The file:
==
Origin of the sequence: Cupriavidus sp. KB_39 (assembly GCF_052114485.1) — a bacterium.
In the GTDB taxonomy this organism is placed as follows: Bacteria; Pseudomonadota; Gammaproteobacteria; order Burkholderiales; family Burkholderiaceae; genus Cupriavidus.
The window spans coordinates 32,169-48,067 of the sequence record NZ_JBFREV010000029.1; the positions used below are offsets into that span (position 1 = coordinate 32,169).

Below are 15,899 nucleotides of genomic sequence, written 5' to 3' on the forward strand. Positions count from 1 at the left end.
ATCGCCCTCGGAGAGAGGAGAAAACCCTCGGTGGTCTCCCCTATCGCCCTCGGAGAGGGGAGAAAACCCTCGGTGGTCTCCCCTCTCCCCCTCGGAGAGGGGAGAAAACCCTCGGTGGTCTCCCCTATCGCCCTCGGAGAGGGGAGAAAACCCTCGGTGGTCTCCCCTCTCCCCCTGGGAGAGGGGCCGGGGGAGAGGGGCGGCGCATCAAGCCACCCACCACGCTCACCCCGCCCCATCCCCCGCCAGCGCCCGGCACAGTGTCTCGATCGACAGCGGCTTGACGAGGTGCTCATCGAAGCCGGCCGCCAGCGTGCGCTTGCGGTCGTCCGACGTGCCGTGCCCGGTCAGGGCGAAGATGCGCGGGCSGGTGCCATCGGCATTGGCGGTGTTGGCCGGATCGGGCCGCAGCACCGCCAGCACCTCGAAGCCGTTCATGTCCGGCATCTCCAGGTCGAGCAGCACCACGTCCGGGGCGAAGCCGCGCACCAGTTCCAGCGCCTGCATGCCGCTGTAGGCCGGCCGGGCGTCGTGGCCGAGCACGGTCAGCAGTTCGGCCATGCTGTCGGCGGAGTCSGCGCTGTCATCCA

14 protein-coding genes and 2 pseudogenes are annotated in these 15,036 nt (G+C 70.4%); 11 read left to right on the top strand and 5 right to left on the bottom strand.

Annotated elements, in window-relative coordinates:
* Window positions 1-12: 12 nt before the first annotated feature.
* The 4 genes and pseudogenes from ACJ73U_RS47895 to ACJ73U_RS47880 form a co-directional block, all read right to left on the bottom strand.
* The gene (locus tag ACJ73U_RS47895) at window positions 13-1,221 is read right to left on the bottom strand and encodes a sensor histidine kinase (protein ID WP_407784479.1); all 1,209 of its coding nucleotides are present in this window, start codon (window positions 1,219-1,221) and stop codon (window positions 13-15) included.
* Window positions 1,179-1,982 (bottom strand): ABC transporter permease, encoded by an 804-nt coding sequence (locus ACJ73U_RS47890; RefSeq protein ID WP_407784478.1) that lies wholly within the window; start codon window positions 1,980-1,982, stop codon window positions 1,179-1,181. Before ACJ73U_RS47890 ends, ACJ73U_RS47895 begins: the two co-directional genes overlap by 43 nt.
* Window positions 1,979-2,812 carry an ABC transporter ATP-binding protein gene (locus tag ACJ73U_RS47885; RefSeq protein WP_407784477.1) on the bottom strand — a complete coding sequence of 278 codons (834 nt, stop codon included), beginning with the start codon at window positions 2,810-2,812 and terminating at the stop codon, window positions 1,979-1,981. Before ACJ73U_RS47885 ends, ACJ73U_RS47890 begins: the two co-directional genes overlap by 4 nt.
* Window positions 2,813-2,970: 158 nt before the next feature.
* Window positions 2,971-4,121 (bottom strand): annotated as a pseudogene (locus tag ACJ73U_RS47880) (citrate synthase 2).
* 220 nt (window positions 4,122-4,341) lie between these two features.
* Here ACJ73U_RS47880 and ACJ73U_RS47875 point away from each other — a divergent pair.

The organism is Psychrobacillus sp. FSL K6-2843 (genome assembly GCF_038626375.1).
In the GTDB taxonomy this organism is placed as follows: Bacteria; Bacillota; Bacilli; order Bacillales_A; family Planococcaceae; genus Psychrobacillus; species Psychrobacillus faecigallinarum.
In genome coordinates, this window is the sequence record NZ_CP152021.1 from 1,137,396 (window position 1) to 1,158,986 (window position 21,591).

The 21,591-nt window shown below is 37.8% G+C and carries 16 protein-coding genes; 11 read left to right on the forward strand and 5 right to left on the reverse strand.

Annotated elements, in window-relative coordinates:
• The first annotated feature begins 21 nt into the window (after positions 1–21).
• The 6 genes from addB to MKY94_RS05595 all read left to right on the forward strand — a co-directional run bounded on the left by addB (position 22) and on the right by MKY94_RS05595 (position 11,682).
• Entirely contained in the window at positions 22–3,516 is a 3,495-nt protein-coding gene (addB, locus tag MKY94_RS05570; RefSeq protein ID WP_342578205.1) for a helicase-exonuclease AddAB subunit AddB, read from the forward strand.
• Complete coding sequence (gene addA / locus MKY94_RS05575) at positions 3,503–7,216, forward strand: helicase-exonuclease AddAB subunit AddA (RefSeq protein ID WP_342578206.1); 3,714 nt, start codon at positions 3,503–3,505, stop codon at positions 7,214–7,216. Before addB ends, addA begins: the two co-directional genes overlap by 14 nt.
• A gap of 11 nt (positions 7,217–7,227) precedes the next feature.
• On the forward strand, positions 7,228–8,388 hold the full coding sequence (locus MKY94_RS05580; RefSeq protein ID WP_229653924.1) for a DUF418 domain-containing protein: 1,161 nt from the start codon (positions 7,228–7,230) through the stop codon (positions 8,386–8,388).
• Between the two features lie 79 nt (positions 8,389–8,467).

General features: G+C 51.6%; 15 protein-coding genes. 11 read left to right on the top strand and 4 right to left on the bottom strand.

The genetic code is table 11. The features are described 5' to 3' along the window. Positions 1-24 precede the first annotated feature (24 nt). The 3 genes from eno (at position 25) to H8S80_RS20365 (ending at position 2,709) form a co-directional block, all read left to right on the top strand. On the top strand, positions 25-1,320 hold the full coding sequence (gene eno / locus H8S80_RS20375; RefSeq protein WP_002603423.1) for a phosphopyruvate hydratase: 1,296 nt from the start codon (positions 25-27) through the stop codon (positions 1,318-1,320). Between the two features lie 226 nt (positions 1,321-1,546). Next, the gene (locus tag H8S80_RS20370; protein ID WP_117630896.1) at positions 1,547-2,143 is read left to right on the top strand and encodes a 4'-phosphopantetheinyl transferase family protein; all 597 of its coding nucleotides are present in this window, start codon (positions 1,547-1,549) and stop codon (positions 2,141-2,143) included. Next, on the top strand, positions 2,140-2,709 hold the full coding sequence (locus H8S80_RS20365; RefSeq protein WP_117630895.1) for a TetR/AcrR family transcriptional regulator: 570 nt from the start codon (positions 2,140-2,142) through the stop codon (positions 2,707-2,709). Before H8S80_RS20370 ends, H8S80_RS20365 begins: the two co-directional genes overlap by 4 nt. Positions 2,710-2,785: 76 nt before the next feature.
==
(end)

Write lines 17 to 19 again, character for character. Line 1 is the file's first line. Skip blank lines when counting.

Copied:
The organism is Psychrobacillus sp. FSL K6-2843 (genome assembly GCF_038626375.1).
In the GTDB taxonomy this organism is placed as follows: Bacteria; Bacillota; Bacilli; order Bacillales_A; family Planococcaceae; genus Psychrobacillus; species Psychrobacillus faecigallinarum.
In genome coordinates, this window is the sequence record NZ_CP152021.1 from 1,137,396 (window position 1) to 1,158,986 (window position 21,591).